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The power of photosynthesis – Will algae energise the future

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Researchers at Cambridge have developed a new kind of inexpensive power cell that utilises algae and light to power small devices. Read on to learn more. 

On the 12th of May 2022, a new study by was published in the Energy & Environmental Science journal, submitted by Dr. Paola Bombelli and Prof. Christopher Howe. Together with their team at University of Cambridge’s Department of Biochemistry, they have developed a new kind of photovoltaic power cell. 

Around the size of an AA battery, the cell encases a volume of water containing Synechocystis, a type of non-toxic blue-green algae. The algae uses the process of photosynthesis to harvest energy from light, and as a by-product, generates a small electric current. This is then conducted through an aluminium electrode and can be used to power a small device, such as a microprocessor.

A new form of generation 
A major advantage of their cell, the Cambridge team discovered, is that it doesn’t become depleted of energy over time like an ordinary battery. Instead, it acts more like a self-sustainable generator. The algae creates its own food, and as long as there is an adequate source of light, it will continuously use it for photosynthesis, and consistently generate a current as a result. Furthermore, as far as their tests have shown thus far, this process can last indefinitely, or at least until the materials within, or encasing the cell deteriorate in some manner. 

The Cambridge team have been able to use their cell to power an Arm Cortex M0+ microprocessor, undisturbed, for a full year, and counting, with no apparent signs of deterioration to the cell or its contents.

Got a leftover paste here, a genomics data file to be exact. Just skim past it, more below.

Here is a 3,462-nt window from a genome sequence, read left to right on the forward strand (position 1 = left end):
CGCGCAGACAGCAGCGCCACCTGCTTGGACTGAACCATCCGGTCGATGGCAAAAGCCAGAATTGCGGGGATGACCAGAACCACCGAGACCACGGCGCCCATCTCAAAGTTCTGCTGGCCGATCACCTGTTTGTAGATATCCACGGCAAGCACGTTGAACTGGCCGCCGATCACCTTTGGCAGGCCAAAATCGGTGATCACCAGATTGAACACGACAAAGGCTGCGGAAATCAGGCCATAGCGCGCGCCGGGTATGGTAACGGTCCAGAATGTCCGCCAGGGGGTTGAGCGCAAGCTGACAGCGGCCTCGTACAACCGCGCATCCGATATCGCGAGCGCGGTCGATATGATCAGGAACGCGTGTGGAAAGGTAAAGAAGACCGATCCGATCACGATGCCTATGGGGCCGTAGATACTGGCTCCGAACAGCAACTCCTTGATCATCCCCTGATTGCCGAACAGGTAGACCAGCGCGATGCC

The most obvious drawback is that the cell must have light to function. Also, though it has been tested in a variety of fluctuating temperatures, and can even generated power with intermittent light, it nevertheless has it limits. 

Massive potential for application 
However, the Dr. Bombelli and Prof. Howe believe that, despite this, and even at these early stages of development, the potential applications for their new photovoltaic power cell are huge. Though only producing a small amount of charge, the consistent longevity, and inexpensive materials, of the cell make it highly beneficial. It can be easily replicated and mass produced, and used to power a wide variety of small devices, especially in off-grid and remote locations, in what has commonly come to be known as IoT, the “Internet of Things”. 

IoT is a term used to describe the vast and growing inter-connected network of electronic devices and gadgets that exist and are being constantly produced in our technological day and age. These devices and gadgets help us to do everything from communicating in real time to accessing mobile roulette apps. Many of these devices only require a small amount of power to function. However, as the number of devices grow, estimated to reach around a trillion by 2035, so does the accumulated need for power. Lithium-ion batteries have been sufficient thus far, but scientists believe that they, and other conventional battery types, are swiftly becoming impractical.

Instead, new forms of reliable, renewable energy, such as the algae power cell of Dr. Bombelli, Prof. Howe, and their brilliant team at Cambridge, are believed to be the best solution for IoT, and the world’s rapidly growing energy crisis.


Photo by Ignacio Correia on Unsplash

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